First of all, here is the spectrum of nitrogen gas:
Now let's look at the spectrum of ethylene produced by electron impact.
It should be immediately obvious why GC-FID has traditionally been the preferred method for analyzing ethylene in head space samples. All the nitrogen is invisible to a FID, whereas it totally saturates the signal of ethylene at m/z 28, and using SIM won't help us here for the same reason.
One solution in this case is to monitor ions only at m/z 26 and 27, which are still very abundant in the ethylene spectrum and totally absent from the nitrogen spectrum. When we look at a compound as concentrated at nitrogen in air, it will still produce a small signal when monitoring 26 and 27, probably because its concentration is so high that a tiny portion of its pool at the extremes of its energy distribution overlaps with those energy windows. But the situation is much improved by eliminating m/z 28. Consider the following two total ion chromatograms.
Here we are monitoring m/z 26-28 of an ethylene standard (20 ppm) in nitrogen. The nitrogen signal at m/z 28 totally overwhelms the signal and the ethylene cannot be detected.
Here however, we can clearly see a minor peak for ethylene when we limit the SIM to m/z 26 and 27. Another improvement implemented included here is to run the purge flow to the split vent from the moment of sample injection rather than waiting 20-60 s as is normally done. This favors the entrance of sample gas into the column. This has nothing to do with mass spectrometer in this case but can be helpful for the analysis of samples that are already in the gas phase, versus a more typical scenario where a liquid sample is vaporized in the injection port liner. In the latter case, we wouldn't want the purge flow to run to the split vent immediately. Furthermore, because all that nitrogen gas in a 1 mL headspace sample is hard on the filament, it is best to use a solvent delay to keep the filament turned off until the nitrogen has passed through the detector, in this case about 2 min. One additional change included below is the use of pulsed splitless injection.
This injection technique requires a slightly more elaborate piece of hardware such as a multi-mode injection module but can be very helpful for gas injection on a GC system. It effectively provides a short pulse of additional carrier gas pressure to the sample during injection which prevents sample loss out the split vent. For comparison, this analysis was done by scanning m/z 26-28 in SIM mode, and we see the background is high even after the nitrogen gas has already passed. That's because there is always some nitrogen in the system, and this produces an unacceptable level of background.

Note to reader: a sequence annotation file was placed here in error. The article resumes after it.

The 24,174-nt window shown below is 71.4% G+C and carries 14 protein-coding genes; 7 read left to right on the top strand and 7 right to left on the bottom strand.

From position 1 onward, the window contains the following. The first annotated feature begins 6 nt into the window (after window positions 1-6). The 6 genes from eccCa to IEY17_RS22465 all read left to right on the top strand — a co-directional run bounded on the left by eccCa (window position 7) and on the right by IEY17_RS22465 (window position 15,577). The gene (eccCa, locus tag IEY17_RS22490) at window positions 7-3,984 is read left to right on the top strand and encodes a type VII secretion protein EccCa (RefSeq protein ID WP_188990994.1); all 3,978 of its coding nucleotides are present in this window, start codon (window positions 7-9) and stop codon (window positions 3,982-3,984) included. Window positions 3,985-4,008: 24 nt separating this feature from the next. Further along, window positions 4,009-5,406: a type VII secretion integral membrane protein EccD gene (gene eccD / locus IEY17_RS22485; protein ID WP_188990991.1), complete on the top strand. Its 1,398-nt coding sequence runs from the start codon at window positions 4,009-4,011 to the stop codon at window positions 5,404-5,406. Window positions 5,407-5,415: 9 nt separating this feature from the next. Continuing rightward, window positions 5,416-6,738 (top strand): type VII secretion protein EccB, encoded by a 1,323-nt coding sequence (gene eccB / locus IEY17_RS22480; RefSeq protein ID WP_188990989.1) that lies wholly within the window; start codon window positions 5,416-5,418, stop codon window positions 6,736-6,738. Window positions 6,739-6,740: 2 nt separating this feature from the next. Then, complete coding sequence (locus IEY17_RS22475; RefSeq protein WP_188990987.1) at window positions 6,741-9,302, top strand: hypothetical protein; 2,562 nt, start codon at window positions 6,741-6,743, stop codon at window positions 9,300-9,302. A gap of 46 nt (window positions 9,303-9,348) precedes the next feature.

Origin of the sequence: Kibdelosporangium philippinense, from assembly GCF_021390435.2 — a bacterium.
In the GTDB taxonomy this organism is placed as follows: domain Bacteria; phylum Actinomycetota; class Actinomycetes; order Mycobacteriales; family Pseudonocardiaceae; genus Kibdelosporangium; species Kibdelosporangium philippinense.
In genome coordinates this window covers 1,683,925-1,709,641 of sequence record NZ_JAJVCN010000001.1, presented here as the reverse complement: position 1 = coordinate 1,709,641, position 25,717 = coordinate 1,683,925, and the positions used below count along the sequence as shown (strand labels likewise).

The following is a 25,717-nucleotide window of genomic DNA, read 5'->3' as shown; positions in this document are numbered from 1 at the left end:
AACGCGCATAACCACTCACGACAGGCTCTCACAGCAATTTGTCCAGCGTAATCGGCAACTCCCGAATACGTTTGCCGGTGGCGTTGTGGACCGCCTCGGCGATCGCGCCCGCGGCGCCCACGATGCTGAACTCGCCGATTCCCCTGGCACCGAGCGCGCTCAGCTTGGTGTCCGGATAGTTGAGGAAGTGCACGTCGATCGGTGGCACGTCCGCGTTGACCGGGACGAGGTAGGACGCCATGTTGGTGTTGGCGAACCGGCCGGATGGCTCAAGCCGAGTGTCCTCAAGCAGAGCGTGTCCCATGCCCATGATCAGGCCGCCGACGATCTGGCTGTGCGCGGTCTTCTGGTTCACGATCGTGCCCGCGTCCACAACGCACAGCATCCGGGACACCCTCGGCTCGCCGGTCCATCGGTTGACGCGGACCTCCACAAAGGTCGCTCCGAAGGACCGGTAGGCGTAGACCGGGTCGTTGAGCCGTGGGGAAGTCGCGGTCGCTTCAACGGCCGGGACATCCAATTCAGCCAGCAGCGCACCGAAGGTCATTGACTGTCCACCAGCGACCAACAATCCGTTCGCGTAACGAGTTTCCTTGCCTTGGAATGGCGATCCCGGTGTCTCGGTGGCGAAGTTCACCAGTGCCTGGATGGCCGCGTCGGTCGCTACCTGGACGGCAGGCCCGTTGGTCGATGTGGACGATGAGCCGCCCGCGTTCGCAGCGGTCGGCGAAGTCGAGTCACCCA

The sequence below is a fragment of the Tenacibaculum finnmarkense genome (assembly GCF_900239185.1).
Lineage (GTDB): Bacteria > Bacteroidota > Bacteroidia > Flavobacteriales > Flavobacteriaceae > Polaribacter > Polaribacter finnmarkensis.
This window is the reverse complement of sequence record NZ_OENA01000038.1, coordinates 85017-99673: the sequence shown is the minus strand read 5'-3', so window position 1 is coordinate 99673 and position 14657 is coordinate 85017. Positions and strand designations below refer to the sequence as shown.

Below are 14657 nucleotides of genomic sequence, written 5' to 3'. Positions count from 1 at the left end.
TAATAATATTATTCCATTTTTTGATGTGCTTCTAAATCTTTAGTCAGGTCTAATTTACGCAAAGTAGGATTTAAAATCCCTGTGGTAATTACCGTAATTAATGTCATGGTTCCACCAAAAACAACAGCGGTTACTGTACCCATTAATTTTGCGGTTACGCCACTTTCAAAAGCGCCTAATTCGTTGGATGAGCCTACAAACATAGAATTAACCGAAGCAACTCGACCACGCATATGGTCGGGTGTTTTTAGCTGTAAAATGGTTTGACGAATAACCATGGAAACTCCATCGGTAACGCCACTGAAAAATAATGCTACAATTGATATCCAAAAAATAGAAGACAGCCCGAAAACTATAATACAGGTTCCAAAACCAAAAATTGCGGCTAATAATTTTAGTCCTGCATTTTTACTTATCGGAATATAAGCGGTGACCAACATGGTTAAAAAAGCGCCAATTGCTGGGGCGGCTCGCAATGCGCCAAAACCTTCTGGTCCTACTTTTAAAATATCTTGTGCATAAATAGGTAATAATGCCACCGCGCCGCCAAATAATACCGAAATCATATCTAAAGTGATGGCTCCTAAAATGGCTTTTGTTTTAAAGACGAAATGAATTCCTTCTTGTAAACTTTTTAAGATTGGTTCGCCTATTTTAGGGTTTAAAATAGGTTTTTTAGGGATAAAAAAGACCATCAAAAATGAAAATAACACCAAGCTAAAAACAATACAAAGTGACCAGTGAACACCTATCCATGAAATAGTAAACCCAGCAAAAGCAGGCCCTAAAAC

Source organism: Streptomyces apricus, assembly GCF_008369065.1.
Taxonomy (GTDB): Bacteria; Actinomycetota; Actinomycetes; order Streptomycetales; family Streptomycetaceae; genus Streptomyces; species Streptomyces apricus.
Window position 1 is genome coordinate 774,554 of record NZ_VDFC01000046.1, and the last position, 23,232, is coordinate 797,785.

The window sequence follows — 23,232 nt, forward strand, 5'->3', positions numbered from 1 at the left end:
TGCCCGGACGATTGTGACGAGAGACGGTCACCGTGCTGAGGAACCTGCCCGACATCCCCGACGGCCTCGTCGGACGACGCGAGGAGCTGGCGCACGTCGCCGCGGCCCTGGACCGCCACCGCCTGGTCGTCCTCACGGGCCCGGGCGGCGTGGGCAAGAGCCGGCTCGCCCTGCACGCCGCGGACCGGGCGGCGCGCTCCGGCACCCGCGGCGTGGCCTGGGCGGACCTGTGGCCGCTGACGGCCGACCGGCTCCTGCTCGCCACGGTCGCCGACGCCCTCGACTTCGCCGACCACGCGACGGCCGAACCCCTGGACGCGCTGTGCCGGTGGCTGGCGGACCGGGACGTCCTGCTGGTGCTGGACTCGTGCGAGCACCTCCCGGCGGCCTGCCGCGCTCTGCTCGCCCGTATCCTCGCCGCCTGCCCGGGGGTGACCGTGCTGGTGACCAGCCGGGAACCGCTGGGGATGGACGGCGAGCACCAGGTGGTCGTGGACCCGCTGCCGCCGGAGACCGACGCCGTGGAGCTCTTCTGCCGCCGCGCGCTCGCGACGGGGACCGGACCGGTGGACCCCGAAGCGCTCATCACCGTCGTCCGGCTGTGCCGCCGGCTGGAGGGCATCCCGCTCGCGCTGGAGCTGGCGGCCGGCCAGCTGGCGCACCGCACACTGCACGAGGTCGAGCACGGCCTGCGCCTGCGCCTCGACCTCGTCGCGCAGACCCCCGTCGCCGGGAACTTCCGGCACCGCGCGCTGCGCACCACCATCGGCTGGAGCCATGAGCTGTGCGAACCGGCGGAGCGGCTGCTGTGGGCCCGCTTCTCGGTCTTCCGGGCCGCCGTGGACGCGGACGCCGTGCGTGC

When we now limit monitoring to the m/z 26 & 27 non-base peak ions, we can appreciate the combined effect of injection conditions that favor gas samples and selective detection of ions to favor our signal to noise ration for ethylene. This analysis achieves a good separation of ethylene from nitrogen by running isocratically for 1.5 min at 30 C before ramping to 100 C on this Al2O3 capillary column. The choice of SIM ions minimizes nitrogen background interference. The end result:
This entry intends to provide another example of how mass spectrometry can be applied to the study of plant biological processes using commonly available laboratory instruments, in this case a capillary gas chromatograph and quadrupole mass spectrometer. Even a highly volatile, low abundance gas hormone like ethylene can be reliably and rapidly quantified with GC-MS by combining the right conditions at the injection port and in the analyzer.
Injection port T: 100 C
Liner: Single taper empty
Injection vol: 250-1000 uL
Standard: 20 ppm ethylene in N2
Oven program: 30 C for 1.5 min, then 20 C/min to 100
Column: 0.25 mm x 30 m Al2O3/KCl
Detector: Agilent MSD quadrupole operating in positive mode, SIM m/z 26 and 27 100 msec dwell time